MORGANTOWN, W.Va. — With the addition of a fourth class to the West Virginia high school basketball alignment secured for the 2020-2021 season, the focus for the WVSSAC turns towards implementing and then evaluating the new landscape of high school hoops.

Last week, the State of Education approved a WVSSAC proposal to add a fourth classification to high school basketball in a two-year pilot program. The changes will go into effect for the 2020-2021 season. The proposal passed on a 7-2 vote.

“It takes away all of the unknowns and allows us to move forward, have definite plans and definite numbers,” said WVSSAC Executive Director Bernie Dolan.

Although a list of projected classes was circulated as an example of how the classifications may look, school enrollment figures will be finalized by October 1st. Afterwards, the official classification list will be announced. Each school will have a score from 1-100 that weighs several factors: 70 percent from enrollment, 20 percent from location [to a city or county seat] and 10 percent is a combination of the economics of the county and students enrolled.

“Location is beginning to be a bigger factor than just simply enrollment,” Dolan said. “It is obviously the first time that we have looked at things other than enrollment and changing the cut score to identify things that are important.”

With an additional class in play, seven games will be added to both the boys and girls state tournaments. Over a 12-day period, 56 state tournament games would be scheduled. In all likelihood, each tourney will be expanded by a day, meaning the competition will run from Tuesday morning to Saturday evening.

“We are looking to see if it is possible to get any more games in during the week Wednesday through Friday. I am not sure if that is possible without going so late into the night,” Dolan said.

In April, the Board of Control, which consists of WVSSAC member schools, voted 111-26 in favor of creating a fourth class. Dolan says that same group will evaluate the trial program and vote to keep the fourth class or revert back to the previous system.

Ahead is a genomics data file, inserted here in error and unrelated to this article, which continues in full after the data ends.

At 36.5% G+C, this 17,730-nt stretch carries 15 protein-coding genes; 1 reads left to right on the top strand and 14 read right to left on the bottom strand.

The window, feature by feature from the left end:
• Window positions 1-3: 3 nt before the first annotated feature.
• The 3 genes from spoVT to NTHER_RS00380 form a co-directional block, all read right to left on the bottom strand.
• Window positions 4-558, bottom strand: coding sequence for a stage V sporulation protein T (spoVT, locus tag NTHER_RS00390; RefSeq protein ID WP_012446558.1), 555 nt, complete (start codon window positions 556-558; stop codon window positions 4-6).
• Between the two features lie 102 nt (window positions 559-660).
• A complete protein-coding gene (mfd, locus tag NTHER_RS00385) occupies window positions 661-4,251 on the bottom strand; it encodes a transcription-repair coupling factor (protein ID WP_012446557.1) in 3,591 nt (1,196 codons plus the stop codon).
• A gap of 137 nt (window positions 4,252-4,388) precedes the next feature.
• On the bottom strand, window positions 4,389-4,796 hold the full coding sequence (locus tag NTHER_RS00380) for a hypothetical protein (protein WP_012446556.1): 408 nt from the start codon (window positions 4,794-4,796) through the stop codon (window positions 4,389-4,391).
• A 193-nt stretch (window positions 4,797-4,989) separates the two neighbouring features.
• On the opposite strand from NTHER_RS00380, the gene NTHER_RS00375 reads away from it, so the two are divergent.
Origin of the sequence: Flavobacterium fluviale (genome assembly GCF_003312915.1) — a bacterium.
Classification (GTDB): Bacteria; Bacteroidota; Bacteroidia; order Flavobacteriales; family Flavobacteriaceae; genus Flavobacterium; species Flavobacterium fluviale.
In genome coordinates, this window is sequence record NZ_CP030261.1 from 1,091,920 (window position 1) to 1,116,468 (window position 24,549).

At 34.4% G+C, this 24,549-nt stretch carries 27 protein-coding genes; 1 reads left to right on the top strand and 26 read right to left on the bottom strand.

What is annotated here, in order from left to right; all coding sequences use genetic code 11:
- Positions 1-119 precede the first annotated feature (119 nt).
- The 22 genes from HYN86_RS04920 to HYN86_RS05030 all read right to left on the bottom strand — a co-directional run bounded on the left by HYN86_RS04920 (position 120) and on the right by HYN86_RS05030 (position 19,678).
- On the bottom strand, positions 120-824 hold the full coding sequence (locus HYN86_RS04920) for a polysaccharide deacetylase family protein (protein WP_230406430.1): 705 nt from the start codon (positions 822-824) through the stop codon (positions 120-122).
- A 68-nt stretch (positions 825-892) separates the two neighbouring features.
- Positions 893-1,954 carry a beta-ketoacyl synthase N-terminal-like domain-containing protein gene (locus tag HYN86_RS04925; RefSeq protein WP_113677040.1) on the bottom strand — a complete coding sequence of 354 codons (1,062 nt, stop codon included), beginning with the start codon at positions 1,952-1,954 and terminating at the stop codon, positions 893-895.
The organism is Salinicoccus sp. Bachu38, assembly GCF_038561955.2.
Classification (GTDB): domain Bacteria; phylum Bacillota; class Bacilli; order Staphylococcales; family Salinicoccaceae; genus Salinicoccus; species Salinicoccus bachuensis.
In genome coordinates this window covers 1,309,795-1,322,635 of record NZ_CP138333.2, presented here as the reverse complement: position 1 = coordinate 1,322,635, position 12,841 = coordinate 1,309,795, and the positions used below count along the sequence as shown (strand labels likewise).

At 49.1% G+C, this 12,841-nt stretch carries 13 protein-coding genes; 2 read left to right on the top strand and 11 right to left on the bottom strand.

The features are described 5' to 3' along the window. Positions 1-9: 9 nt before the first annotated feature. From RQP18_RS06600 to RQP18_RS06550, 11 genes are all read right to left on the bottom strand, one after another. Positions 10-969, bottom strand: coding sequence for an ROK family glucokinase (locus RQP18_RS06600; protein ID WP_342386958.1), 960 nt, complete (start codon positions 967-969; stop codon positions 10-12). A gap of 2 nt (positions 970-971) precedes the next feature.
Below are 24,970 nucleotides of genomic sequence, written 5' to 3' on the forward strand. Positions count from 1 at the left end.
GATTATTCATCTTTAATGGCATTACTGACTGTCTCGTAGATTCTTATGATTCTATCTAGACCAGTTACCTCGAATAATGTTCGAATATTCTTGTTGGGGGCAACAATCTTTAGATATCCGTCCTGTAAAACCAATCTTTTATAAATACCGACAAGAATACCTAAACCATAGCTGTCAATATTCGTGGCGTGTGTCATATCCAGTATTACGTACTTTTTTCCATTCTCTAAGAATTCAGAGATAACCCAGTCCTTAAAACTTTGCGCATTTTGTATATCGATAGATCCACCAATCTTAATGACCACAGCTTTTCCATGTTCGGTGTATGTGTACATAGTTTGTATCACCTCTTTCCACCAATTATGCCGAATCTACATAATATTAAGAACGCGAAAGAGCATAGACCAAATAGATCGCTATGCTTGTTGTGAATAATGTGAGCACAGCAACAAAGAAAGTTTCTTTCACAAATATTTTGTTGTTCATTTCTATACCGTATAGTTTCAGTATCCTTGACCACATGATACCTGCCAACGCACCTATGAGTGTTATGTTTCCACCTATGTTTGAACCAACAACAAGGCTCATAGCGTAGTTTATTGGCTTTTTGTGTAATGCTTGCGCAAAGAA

“It will go back to the Board of Control for a vote. So it will really be up to them to determine whether they feel like it is doing what it is supposed to… to balance each class and whether or not there is more variety in those who qualify for the tournament.”

While no formal proposals to create a fourth class in any other sport have been crafted, Dolan says there are reasons basketball was more advantageous than others to launch this trial program.

“If you are thinking football, in that format, we would have to figure out how to classify each of the out-of-state schools. I don’t see us being able to do that to our out-of-state opponents.”

Football playoff ratings are determined using a formula that involves win/loss records and strength of schedule.

Dolan discussed the viability of a fourth class potentially being added to other sports that the WVSSAC sponsors.

“Volleyball could be another one that could work without a whole lot of difficulty.”

“Baseball and softball in theory could work. But we run the risk of weather. We have a lot of trouble getting our current situation completed as it stands now. It could fit but in order to get the schedule, it could be more challenging.”

The state baseball tournament last month was extended by a day due to weather affecting play early in the event.

“Cross country would be easy for the format to work. Track would be a little bit more challenging just because of the number of events. In wrestling, we would have to change the format. We wouldn’t be able to have four classes of separate tournaments.”

“It is possible that it could roll out into other sports but realistically, there are some sports that it would be a big challenge.”

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